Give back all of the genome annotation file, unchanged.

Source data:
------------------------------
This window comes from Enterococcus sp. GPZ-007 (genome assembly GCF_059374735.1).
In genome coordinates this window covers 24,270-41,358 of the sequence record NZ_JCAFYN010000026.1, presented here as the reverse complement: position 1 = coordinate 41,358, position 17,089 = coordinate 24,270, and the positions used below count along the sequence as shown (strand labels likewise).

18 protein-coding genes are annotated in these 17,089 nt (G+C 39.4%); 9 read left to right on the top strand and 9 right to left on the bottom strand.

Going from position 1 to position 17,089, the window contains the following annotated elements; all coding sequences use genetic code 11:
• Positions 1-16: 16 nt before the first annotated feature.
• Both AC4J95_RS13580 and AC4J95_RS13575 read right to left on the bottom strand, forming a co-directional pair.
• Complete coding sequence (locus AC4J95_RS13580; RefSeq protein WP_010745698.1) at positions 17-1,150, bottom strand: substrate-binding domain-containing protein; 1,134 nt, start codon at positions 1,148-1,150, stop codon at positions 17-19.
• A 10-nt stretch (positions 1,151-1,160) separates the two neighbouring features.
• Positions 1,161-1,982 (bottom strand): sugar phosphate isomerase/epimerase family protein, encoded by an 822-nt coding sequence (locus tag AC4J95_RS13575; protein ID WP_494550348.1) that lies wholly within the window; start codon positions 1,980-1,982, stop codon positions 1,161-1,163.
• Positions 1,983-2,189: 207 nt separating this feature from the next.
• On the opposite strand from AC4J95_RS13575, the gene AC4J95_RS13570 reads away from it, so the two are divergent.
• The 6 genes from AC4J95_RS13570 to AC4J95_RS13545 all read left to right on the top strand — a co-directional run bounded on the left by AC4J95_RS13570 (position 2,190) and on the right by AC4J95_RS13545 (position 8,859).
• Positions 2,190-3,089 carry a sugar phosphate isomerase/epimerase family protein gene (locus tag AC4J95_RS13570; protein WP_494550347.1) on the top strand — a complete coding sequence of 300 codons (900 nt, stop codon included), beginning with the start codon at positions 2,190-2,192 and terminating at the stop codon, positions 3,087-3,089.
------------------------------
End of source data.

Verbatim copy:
This window comes from Enterococcus sp. GPZ-007 (genome assembly GCF_059374735.1).
In genome coordinates this window covers 24,270-41,358 of the sequence record NZ_JCAFYN010000026.1, presented here as the reverse complement: position 1 = coordinate 41,358, position 17,089 = coordinate 24,270, and the positions used below count along the sequence as shown (strand labels likewise).

18 protein-coding genes are annotated in these 17,089 nt (G+C 39.4%); 9 read left to right on the top strand and 9 right to left on the bottom strand.

Going from position 1 to position 17,089, the window contains the following annotated elements; all coding sequences use genetic code 11:
• Positions 1-16: 16 nt before the first annotated feature.
• Both AC4J95_RS13580 and AC4J95_RS13575 read right to left on the bottom strand, forming a co-directional pair.
• Complete coding sequence (locus AC4J95_RS13580; RefSeq protein WP_010745698.1) at positions 17-1,150, bottom strand: substrate-binding domain-containing protein; 1,134 nt, start codon at positions 1,148-1,150, stop codon at positions 17-19.
• A 10-nt stretch (positions 1,151-1,160) separates the two neighbouring features.
• Positions 1,161-1,982 (bottom strand): sugar phosphate isomerase/epimerase family protein, encoded by an 822-nt coding sequence (locus tag AC4J95_RS13575; protein ID WP_494550348.1) that lies wholly within the window; start codon positions 1,980-1,982, stop codon positions 1,161-1,163.
• Positions 1,983-2,189: 207 nt separating this feature from the next.
• On the opposite strand from AC4J95_RS13575, the gene AC4J95_RS13570 reads away from it, so the two are divergent.
• The 6 genes from AC4J95_RS13570 to AC4J95_RS13545 all read left to right on the top strand — a co-directional run bounded on the left by AC4J95_RS13570 (position 2,190) and on the right by AC4J95_RS13545 (position 8,859).
• Positions 2,190-3,089 carry a sugar phosphate isomerase/epimerase family protein gene (locus tag AC4J95_RS13570; protein WP_494550347.1) on the top strand — a complete coding sequence of 300 codons (900 nt, stop codon included), beginning with the start codon at positions 2,190-2,192 and terminating at the stop codon, positions 3,087-3,089.